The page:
Mattel just can’t sell its dolls anymore. Worldwide sales of Barbie were down 7%, American Girl dolls were down 30%, and other girl dolls like Monster High and Polly Pocket were down 42%. Things haven’t gone well for Mattel since Disney stripped it of the Frozen and Princess line of dolls and gave them to archrival Hasbro (NASDAQ: HAS) last year.
Hasbro may now be able to acquire its competitor at a low price. Unfortunately, that doesn’t necessarily mean the Mattel name would live on; it’s the toys and the games that have value, while the Mattel brand could be allowed to expire.
A woman photographs a wall of Barbie dolls in the Mattel display at the annual Toy Fair, February 14, 2010 in New York. (Photo: STAN HONDA/AFP/Getty Images, This content is subject to copyright.)
The once venerable department store chain J.C. Penney (NYSE: JCP) is circling the drain right along with Sears. The retailer had briefly shown signs of a comeback, but its recently released third-quarter earnings report fueled speculation that all of the changes it made may have been for naught.
After being upended by efforts to drag the aged department store into the 21st century, J.C. Penney undid virtually all the new-era improvements that had been made, and the chain’s finances appeared to have stabilized. However, amid a severe slump in sales, the company recently decided to “reset” its women’s apparel department by liquidating much of the inventory. Given that this segment accounts for a quarter of J.C. Penney’s revenue, that inventory dump did little to inspire confidence in the company’s turnaround efforts.
Unlike Sears, which can dip into the deep pockets of its hedge fund chairman to stay afloat, J.C. Penney is bereft of benefactors. As Amazon.com positions itself to become the biggest apparel retailer in the market, the outcome for this shopping-mall mainstay looks bleak.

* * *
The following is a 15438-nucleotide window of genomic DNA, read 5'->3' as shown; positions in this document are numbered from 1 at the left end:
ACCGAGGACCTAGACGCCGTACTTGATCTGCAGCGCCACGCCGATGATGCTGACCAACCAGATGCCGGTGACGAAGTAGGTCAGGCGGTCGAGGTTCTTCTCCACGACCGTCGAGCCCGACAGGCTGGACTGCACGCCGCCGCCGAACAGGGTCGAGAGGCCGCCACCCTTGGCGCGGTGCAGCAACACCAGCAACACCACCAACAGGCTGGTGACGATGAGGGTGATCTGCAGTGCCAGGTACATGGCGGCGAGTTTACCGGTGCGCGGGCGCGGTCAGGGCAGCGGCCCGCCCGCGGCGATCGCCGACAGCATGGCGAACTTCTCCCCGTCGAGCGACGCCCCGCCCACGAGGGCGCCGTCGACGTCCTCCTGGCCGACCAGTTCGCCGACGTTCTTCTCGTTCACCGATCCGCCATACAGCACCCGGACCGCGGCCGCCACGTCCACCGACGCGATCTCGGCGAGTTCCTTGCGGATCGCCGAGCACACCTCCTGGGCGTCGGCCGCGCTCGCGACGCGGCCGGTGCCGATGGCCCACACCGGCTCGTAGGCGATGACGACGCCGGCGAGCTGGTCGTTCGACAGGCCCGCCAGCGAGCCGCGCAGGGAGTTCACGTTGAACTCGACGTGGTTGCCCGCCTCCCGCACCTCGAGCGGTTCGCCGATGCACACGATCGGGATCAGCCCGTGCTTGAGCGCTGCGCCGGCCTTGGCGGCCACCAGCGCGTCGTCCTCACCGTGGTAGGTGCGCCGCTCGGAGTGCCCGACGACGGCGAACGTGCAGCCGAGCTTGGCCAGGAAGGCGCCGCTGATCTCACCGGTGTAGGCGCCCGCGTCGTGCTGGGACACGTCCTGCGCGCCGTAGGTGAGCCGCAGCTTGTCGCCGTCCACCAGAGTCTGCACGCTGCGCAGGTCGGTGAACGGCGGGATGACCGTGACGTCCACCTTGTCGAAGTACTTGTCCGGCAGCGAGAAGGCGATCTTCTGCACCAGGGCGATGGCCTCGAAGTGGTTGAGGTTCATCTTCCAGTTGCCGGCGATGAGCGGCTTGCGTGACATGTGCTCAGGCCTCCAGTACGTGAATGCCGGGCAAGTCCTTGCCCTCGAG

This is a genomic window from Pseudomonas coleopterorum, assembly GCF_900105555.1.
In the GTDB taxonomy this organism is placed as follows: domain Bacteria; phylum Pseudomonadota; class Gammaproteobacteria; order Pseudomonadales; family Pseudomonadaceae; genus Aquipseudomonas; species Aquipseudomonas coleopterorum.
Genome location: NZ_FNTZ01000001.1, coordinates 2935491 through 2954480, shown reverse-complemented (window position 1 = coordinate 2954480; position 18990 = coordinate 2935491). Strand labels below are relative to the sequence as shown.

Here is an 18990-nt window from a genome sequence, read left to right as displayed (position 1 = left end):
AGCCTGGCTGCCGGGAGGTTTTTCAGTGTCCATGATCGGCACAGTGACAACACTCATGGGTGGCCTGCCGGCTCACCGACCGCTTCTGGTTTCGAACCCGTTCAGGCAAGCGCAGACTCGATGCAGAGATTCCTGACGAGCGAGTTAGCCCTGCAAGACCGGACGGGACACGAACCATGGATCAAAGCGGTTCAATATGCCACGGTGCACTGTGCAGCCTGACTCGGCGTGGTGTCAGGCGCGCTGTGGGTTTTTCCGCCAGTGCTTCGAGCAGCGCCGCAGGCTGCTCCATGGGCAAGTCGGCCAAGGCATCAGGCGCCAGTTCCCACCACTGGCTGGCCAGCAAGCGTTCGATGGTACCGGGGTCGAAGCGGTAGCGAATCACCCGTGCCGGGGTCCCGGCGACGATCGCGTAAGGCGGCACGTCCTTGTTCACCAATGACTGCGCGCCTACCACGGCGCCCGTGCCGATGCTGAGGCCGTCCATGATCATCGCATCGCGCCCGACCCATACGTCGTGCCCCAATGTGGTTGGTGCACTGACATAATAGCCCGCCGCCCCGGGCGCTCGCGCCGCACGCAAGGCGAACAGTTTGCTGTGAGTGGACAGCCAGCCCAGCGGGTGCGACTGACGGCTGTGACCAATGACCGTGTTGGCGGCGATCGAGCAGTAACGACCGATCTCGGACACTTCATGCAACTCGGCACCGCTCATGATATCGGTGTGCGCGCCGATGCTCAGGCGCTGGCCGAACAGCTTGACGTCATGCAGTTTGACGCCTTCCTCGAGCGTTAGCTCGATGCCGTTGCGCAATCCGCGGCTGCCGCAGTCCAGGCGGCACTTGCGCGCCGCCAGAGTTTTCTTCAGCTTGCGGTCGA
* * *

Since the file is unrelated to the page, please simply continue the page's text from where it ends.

Bed Bath & Beyond
It was expected that when Linens n Things went bankrupt, Bed Bath & Beyond (NASDAQ: BBBY) would pick up the ball and keep running downfield. Instead, Amazon suddenly became a viable competitor to home goods retailers, even as mass merchandisers like Walmart, Costco, and Target expanded their selections.
Bed Bath & Beyond also made a major mistake in almost completely ignoring the online space. It wasn’t until late in the game that it made a concerted effort to build up its e-commerce presence, and even then it got distracted, creating failed “flash sale” site One King’s Lane and branching out into more categories that are far afield from its core competency.
In addition to Buybuy Baby, Christmas Tree Shops, Harmon Face Value, and Cost Plus World Market, it also owns Of a Kind, PersonalizationMall.com, Chef Central, Decorist, and Linen Holdings. And now there are more competitors encroaching on its territory, such as At Home, a sprawling home decor supercenter.
In the wake of its niche’s upheaval, Bed Bath & Beyond may have made itself superfluous.
Sign at a Bed Bath & Beyond store on April 10, 2013 in Los Angeles, California. (Photo: Kevork Djansezian/Getty Images, 2013 Getty Images)
John Mackey, CEO of Whole Foods Market, an Amazon subsidiary, is a member of The Motley Fool’s board of directors. Rich Duprey has no position in any of the stocks mentioned. The Motley Fool owns shares of and recommends Amazon, Hasbro, and Walt Disney. The Motley Fool recommends Costco Wholesale. The Motley Fool has a disclosure policy.